The conquests of the great soldier and statesman Julius Caesar provided security for the Roman Empire for more than five hundred years and spread Roman laws, customs, and language throughout Europe. So far-reaching were the accomplishments of Caesar that his name became the title for Roman emperors as well as for leaders centuries later, the German “kaiser” and the Russian “czar” bother being derivatives of “caesar.”
Julius Caesar did not exhibit his future military skills as a young man. After his birth on July 12, 100 B.C. (a date disputed by some historians), Caesar devoted his early years to political objectives. He combined the advantage of being born into an old and influential family with his personal charisma and administrative skills to steadily advance within the Roman government.
In his early forties, Caesar won election to consul and became one of Rome’s head magistrates. Sensing that the power and validity of Rome’s democratic government was well past its prime, Caesar began to reduce the power of the Senate. In 59 B.C. he formed the First Triumvirate with Pompey and Crassus. Each of the three, by previous agreement, took charge of various parts of the government and control of portions of the empire.
Within Caesar’s area lay Cisalpine Gaul (northern Italy), Narbonese Gaul (the southern French coast), and Illyricum (Slavic lands across the Adriatic). Along with his new responsibilities, Caesar inherited four Roman legions, composed of about twenty thousand soldiers, whom he immediately put to use in acquiring additional lands and increasing defensive buffer zones.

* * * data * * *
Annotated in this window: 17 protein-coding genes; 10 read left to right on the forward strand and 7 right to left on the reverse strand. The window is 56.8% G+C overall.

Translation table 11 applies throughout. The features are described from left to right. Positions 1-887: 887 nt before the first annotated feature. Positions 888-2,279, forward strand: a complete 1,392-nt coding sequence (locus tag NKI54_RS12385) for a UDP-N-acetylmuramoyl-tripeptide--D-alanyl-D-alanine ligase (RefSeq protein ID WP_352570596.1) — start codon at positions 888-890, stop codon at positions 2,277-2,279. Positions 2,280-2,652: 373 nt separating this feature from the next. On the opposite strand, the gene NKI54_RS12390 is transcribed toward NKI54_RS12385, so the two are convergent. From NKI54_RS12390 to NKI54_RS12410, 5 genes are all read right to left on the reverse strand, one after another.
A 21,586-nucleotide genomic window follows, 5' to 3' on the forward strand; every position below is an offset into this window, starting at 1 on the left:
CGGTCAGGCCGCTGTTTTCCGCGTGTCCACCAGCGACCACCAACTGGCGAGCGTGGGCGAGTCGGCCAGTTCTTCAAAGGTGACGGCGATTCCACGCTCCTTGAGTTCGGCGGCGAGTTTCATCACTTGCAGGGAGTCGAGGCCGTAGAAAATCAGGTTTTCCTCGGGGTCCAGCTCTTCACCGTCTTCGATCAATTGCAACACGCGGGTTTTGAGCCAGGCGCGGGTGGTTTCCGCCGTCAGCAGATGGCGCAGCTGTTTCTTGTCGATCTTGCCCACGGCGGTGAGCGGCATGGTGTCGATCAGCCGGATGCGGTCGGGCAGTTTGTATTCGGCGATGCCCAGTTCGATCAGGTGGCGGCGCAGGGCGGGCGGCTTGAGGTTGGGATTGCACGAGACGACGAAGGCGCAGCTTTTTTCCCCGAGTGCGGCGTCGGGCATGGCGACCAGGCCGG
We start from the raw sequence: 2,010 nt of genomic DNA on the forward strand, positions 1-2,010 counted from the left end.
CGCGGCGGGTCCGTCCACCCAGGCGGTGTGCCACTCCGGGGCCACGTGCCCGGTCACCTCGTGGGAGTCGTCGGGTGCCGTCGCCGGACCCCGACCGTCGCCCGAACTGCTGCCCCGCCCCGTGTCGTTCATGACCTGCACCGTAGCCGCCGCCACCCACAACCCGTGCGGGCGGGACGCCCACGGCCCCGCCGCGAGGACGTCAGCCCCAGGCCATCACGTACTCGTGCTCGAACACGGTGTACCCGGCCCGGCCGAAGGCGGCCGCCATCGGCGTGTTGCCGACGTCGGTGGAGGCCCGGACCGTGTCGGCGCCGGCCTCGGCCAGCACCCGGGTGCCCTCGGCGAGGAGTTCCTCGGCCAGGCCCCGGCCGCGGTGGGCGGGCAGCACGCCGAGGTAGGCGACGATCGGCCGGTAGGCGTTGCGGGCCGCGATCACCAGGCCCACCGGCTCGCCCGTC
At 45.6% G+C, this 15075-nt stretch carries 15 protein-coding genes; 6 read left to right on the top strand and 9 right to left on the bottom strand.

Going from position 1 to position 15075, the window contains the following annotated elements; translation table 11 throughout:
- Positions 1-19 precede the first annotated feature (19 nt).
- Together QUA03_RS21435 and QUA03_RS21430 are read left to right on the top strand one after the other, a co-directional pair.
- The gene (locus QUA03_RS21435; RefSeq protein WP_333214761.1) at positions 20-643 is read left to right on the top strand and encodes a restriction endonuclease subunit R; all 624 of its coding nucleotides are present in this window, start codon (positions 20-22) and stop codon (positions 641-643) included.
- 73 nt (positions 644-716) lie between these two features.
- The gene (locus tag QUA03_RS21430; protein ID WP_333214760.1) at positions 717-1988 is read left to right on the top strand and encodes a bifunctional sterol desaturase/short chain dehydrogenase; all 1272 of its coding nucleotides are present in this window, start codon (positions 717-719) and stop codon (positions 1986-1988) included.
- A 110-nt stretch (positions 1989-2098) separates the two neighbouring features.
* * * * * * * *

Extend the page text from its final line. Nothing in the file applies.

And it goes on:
For the next seven years Caesar directed his army in conquering the rest of Gaul, which consisted of the remainder of current France and Belgium and parts of Germany, Holland, and Switzerland. Overall, the Roman legions were vastly outnumbered, but Caesar was aware that he could attack and defeat his enemies piecemeal because the Celtic tribes of France would not unite against him. His tactics were simple and lacking in any great innovation. Instead of new ideas, he relied on the fighting proficiency of his legions and his personal capacity to motivate them.
Caesar described his style of leadership in a third-person account in his Commentaries on the Gallic War, stating: “The situation was critical and as no reserves were available, Caesar seized a shield from a soldier in the rear and made his way to the front line. He addressed each centurion by name and shouted encouragement to the rest of the troops, ordering them to push forward and open out their ranks so they could use their swords more easily. His coming gave them fresh heart and hope. Each man wanted to do his best under the eyes of his commander despite the peril.”
Caesar next turned toward the remainder of Germany, crossing the Rhine in a show of force and discouraging any German attempt to retake lost territory. In 56 B.C., Caesar crossed the English Channel and invaded Britain with a fleet of eight hundred ships. Not until nearly two thousand years later at the height of World War II, would such a large armada again be assembled in the Channel. Caesar’s attack on England laid the groundwork for the island nation to become a Roman province a century later.